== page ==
on SQL and the pancake in the middle.
April 15, 2006 1:52 PM   Subscribe

SQL WTH: various examples given on websites and in a small stack of books don't work.

An example: inner joins, listed on a website as done by enclosing the join conditions in parentheses, don't work. One of the books listed them in quotation marks instead. That also did not work. MS Access 2003 wanted them with an equals sign between the two conditions and no space.

A second: CONCAT ==> undefined function. CONTAINS ==> undefined function.

A third: SELECT x,y,z AS a FROM b. Concatenation returns a blank line on any record with a blank field. So a result set of authors with no listed middle name returns a blank line. For better or worse, using this to search authors won't turn up Homer, Cher, or Bono.

There's yet another example with SELECT AS FROM WHERE. The book lists it as retrieving results matching the WHERE condition; but the program thinks that it's for user authentication instead. (Typing in the intended match will return *all* results, regardless of whether they match; typing in something else--or nothing at all--will return no results.)

What's going on? How do I correct it? Or, alternatively, what sources do I need to be consulting, as the ones I have are confusing me more than they're helping?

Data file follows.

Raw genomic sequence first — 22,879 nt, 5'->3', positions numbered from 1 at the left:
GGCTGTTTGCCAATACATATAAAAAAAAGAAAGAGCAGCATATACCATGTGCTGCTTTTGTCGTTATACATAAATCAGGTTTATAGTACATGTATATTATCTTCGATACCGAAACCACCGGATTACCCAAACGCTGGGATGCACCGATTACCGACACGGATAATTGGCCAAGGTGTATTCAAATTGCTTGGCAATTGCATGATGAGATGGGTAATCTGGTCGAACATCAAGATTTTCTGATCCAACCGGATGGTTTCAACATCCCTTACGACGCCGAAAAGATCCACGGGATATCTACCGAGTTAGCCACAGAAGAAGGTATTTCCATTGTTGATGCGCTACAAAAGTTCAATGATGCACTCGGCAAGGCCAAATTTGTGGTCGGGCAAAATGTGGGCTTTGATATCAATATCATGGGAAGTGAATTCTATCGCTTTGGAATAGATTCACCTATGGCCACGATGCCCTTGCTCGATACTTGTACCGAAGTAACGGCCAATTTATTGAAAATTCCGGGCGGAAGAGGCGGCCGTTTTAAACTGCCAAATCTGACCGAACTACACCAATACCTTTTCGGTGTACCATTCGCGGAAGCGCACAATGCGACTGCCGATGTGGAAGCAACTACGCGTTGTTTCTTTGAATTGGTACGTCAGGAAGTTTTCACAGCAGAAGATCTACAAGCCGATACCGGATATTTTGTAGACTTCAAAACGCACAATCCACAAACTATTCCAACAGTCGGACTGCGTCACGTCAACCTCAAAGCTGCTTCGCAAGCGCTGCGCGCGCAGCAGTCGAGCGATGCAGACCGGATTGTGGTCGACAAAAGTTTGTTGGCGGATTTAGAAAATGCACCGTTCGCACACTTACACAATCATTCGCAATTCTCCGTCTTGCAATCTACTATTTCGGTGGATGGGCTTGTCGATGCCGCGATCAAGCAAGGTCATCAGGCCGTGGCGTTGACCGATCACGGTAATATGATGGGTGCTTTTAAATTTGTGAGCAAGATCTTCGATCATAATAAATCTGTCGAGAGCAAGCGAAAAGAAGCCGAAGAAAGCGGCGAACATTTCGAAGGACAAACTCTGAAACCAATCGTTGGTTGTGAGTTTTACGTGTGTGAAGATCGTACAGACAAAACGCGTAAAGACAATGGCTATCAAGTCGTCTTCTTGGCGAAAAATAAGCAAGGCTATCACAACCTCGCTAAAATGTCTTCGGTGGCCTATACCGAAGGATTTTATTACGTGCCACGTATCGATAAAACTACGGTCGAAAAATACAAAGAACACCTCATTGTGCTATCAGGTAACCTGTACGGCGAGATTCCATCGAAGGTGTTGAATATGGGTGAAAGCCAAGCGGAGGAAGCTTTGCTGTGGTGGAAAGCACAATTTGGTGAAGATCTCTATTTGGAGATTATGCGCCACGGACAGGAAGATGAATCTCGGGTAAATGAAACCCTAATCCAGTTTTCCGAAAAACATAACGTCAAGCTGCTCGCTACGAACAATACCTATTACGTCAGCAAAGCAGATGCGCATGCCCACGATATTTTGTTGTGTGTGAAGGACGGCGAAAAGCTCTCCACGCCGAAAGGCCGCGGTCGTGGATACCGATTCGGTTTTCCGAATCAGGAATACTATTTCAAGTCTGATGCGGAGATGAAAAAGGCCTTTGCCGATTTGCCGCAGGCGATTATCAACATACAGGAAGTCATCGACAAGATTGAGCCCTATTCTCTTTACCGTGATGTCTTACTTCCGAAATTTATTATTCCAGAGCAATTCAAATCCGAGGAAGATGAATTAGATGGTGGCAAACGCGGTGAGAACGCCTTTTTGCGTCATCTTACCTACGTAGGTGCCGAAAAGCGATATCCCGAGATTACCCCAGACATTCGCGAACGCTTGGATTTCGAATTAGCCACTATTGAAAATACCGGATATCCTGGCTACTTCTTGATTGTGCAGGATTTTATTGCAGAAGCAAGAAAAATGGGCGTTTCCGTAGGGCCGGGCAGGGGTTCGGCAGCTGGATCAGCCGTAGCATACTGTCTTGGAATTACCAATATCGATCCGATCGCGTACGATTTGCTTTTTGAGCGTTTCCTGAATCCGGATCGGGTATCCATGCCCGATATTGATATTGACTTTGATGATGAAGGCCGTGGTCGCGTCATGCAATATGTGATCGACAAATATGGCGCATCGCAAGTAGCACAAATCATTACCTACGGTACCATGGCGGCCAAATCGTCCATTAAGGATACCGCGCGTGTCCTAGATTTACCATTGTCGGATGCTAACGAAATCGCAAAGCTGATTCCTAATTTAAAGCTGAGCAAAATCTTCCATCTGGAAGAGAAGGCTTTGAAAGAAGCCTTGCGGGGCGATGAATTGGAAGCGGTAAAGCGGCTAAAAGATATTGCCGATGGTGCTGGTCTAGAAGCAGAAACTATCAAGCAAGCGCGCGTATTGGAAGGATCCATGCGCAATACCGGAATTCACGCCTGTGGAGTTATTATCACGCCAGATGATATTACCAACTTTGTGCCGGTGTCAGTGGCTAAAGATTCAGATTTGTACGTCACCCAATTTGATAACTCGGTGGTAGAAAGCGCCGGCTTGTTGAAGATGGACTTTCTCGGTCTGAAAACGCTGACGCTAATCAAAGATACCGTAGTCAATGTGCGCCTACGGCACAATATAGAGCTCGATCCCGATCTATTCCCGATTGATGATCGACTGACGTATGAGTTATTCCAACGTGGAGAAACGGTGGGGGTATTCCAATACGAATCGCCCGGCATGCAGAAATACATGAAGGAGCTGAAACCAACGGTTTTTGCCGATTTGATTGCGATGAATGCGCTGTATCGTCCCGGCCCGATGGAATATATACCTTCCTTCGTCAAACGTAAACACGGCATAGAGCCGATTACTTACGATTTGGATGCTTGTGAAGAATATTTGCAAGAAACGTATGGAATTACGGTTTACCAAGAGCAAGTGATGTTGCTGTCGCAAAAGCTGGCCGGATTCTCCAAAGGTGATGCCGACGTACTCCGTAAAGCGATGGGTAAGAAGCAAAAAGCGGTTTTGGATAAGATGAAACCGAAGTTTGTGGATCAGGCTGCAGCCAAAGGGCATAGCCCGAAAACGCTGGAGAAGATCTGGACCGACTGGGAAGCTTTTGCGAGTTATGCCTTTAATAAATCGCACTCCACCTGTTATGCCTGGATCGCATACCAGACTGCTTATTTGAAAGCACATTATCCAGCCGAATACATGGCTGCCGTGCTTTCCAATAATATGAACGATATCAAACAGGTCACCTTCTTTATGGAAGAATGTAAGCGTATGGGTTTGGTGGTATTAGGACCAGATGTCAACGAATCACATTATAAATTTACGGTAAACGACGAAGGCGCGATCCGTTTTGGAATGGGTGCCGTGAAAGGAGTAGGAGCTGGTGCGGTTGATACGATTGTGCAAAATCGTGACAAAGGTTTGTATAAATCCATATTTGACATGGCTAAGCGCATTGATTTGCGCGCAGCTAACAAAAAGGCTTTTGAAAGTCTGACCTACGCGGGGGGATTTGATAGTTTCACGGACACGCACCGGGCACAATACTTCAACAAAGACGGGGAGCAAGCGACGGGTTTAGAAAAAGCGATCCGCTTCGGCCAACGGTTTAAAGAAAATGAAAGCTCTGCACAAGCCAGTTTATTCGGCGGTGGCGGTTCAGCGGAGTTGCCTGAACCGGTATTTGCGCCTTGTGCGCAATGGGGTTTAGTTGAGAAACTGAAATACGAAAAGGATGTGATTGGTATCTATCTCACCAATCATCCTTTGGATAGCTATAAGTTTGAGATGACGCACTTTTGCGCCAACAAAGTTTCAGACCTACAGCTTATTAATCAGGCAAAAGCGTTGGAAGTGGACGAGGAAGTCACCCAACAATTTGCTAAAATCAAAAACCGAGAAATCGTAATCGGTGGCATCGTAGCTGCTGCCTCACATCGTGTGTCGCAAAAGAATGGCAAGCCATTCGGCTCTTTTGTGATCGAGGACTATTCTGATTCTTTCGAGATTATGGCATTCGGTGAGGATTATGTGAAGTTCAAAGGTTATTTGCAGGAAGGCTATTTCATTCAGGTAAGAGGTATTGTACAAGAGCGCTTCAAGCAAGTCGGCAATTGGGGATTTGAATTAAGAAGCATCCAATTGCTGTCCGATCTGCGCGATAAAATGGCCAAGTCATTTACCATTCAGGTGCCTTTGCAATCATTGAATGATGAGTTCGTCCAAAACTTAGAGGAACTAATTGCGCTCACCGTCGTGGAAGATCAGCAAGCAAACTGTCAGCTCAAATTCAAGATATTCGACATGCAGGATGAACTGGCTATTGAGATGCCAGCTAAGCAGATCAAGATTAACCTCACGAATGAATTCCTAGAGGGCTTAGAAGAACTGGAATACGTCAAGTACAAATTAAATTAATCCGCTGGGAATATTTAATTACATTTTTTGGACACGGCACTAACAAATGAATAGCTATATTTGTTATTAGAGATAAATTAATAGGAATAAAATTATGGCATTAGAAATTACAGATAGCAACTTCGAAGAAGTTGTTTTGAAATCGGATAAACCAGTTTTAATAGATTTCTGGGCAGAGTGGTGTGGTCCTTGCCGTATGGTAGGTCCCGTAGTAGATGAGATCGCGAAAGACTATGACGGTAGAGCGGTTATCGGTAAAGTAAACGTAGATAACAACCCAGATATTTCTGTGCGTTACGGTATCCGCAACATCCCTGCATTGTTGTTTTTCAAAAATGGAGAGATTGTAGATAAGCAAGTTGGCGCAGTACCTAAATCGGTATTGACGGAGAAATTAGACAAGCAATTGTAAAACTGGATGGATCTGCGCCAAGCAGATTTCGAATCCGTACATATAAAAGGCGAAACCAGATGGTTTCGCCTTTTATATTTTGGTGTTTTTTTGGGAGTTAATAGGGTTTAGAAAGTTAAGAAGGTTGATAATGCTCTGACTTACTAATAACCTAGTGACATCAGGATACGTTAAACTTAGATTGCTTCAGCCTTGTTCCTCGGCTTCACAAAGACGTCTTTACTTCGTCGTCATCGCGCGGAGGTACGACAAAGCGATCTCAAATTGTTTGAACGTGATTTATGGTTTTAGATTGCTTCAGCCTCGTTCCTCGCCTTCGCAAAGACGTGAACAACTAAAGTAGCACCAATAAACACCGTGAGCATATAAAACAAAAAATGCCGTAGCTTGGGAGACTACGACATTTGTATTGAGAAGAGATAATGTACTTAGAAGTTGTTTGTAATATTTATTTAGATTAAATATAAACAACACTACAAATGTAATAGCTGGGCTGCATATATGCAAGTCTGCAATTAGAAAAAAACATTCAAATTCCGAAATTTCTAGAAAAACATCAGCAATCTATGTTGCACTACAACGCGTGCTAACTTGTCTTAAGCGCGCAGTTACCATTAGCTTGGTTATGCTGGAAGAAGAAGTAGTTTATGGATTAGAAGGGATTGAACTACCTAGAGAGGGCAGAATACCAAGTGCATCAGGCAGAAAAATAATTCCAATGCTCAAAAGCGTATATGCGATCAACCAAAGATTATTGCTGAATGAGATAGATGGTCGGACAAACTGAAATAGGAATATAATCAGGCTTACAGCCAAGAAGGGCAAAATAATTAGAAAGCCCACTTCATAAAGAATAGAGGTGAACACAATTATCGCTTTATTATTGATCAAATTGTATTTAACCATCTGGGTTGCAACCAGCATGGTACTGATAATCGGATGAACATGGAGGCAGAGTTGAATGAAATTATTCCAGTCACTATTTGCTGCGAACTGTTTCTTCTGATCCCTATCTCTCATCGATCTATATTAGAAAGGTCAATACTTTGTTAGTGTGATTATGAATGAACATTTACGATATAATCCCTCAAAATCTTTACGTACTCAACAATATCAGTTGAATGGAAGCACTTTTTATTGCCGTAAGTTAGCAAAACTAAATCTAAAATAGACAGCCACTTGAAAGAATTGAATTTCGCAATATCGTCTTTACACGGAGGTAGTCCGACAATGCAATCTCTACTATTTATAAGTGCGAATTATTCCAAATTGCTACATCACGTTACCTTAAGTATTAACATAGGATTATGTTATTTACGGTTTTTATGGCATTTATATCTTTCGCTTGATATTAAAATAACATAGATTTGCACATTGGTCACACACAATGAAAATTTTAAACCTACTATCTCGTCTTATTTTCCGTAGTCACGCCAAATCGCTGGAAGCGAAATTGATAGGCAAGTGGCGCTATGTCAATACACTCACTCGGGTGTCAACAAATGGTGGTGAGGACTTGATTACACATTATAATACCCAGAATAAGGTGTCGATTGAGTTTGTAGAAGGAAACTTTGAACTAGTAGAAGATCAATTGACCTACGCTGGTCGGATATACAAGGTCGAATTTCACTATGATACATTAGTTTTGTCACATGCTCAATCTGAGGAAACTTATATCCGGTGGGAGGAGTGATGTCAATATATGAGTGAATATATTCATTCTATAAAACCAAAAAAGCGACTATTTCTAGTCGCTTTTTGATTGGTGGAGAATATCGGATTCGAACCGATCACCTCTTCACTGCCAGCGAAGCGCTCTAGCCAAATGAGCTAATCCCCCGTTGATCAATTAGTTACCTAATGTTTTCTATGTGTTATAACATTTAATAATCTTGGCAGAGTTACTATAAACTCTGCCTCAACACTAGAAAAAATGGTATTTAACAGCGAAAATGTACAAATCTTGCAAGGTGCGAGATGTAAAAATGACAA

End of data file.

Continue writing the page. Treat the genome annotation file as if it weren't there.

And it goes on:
posted by Tuwa to Computers & Internet (9 answers total)
Best answer: inner joins - you need to post your working.
concat - non-standard but common. have you tried || instead?
contains - non-standard (i think). what are you trying to do?
SELECT x,y,z AS a FROM b - selects x, y and "a" (with z's values). no concatenation anywhere. don't understand.
WHERE - most definitely not user authentication.

there is a standard (ansi) for sql, but every db extends it, in incompatible ways. so the best source for information is the manual that came with the database you are using.

sounds like you're confused with documentation from non-standard databases and also making mistakes.

if you want help with specific examples you need to post exactly what you typed, at least, and some idea of what the tables are would also be useful.
posted by andrew cooke at 2:04 PM on April 15, 2006